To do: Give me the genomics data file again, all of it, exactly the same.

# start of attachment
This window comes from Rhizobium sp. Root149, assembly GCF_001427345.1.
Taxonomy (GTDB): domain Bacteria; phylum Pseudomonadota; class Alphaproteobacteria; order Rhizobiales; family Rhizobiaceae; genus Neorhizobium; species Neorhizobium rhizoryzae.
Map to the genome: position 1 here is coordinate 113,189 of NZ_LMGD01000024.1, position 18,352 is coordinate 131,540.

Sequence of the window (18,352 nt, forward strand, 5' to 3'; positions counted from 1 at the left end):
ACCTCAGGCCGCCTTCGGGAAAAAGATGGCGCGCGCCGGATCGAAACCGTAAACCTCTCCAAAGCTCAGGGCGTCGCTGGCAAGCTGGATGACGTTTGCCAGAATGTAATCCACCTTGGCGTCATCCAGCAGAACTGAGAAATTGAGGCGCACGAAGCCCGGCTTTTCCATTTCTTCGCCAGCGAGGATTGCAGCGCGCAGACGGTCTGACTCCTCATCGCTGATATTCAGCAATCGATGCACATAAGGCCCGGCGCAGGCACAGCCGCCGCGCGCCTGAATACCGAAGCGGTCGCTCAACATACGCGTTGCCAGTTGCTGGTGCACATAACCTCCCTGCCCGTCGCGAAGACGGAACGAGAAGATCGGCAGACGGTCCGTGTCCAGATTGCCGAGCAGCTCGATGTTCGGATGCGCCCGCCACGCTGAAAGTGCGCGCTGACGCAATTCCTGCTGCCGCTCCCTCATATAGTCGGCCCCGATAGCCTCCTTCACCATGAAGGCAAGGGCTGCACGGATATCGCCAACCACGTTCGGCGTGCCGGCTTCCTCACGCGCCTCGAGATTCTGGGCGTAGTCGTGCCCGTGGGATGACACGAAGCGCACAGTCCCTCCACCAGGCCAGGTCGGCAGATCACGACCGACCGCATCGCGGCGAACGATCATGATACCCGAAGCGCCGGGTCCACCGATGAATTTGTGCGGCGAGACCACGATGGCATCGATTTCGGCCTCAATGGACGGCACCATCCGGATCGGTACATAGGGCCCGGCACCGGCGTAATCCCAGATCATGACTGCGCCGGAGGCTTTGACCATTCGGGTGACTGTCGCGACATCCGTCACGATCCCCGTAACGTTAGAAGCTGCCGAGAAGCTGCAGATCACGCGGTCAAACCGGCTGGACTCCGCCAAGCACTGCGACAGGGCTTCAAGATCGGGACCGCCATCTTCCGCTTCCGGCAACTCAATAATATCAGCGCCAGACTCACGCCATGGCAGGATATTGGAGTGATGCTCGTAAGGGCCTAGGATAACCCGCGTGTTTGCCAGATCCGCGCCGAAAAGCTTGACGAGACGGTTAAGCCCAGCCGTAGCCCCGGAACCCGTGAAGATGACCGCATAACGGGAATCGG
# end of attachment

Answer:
This window comes from Rhizobium sp. Root149, assembly GCF_001427345.1.
Taxonomy (GTDB): domain Bacteria; phylum Pseudomonadota; class Alphaproteobacteria; order Rhizobiales; family Rhizobiaceae; genus Neorhizobium; species Neorhizobium rhizoryzae.
Map to the genome: position 1 here is coordinate 113,189 of NZ_LMGD01000024.1, position 18,352 is coordinate 131,540.

Sequence of the window (18,352 nt, forward strand, 5' to 3'; positions counted from 1 at the left end):
ACCTCAGGCCGCCTTCGGGAAAAAGATGGCGCGCGCCGGATCGAAACCGTAAACCTCTCCAAAGCTCAGGGCGTCGCTGGCAAGCTGGATGACGTTTGCCAGAATGTAATCCACCTTGGCGTCATCCAGCAGAACTGAGAAATTGAGGCGCACGAAGCCCGGCTTTTCCATTTCTTCGCCAGCGAGGATTGCAGCGCGCAGACGGTCTGACTCCTCATCGCTGATATTCAGCAATCGATGCACATAAGGCCCGGCGCAGGCACAGCCGCCGCGCGCCTGAATACCGAAGCGGTCGCTCAACATACGCGTTGCCAGTTGCTGGTGCACATAACCTCCCTGCCCGTCGCGAAGACGGAACGAGAAGATCGGCAGACGGTCCGTGTCCAGATTGCCGAGCAGCTCGATGTTCGGATGCGCCCGCCACGCTGAAAGTGCGCGCTGACGCAATTCCTGCTGCCGCTCCCTCATATAGTCGGCCCCGATAGCCTCCTTCACCATGAAGGCAAGGGCTGCACGGATATCGCCAACCACGTTCGGCGTGCCGGCTTCCTCACGCGCCTCGAGATTCTGGGCGTAGTCGTGCCCGTGGGATGACACGAAGCGCACAGTCCCTCCACCAGGCCAGGTCGGCAGATCACGACCGACCGCATCGCGGCGAACGATCATGATACCCGAAGCGCCGGGTCCACCGATGAATTTGTGCGGCGAGACCACGATGGCATCGATTTCGGCCTCAATGGACGGCACCATCCGGATCGGTACATAGGGCCCGGCACCGGCGTAATCCCAGATCATGACTGCGCCGGAGGCTTTGACCATTCGGGTGACTGTCGCGACATCCGTCACGATCCCCGTAACGTTAGAAGCTGCCGAGAAGCTGCAGATCACGCGGTCAAACCGGCTGGACTCCGCCAAGCACTGCGACAGGGCTTCAAGATCGGGACCGCCATCTTCCGCTTCCGGCAACTCAATAATATCAGCGCCAGACTCACGCCATGGCAGGATATTGGAGTGATGCTCGTAAGGGCCTAGGATAACCCGCGTGTTTGCCAGATCCGCGCCGAAAAGCTTGACGAGACGGTTAAGCCCAGCCGTAGCCCCGGAACCCGTGAAGATGACCGCATAACGGGAATCGG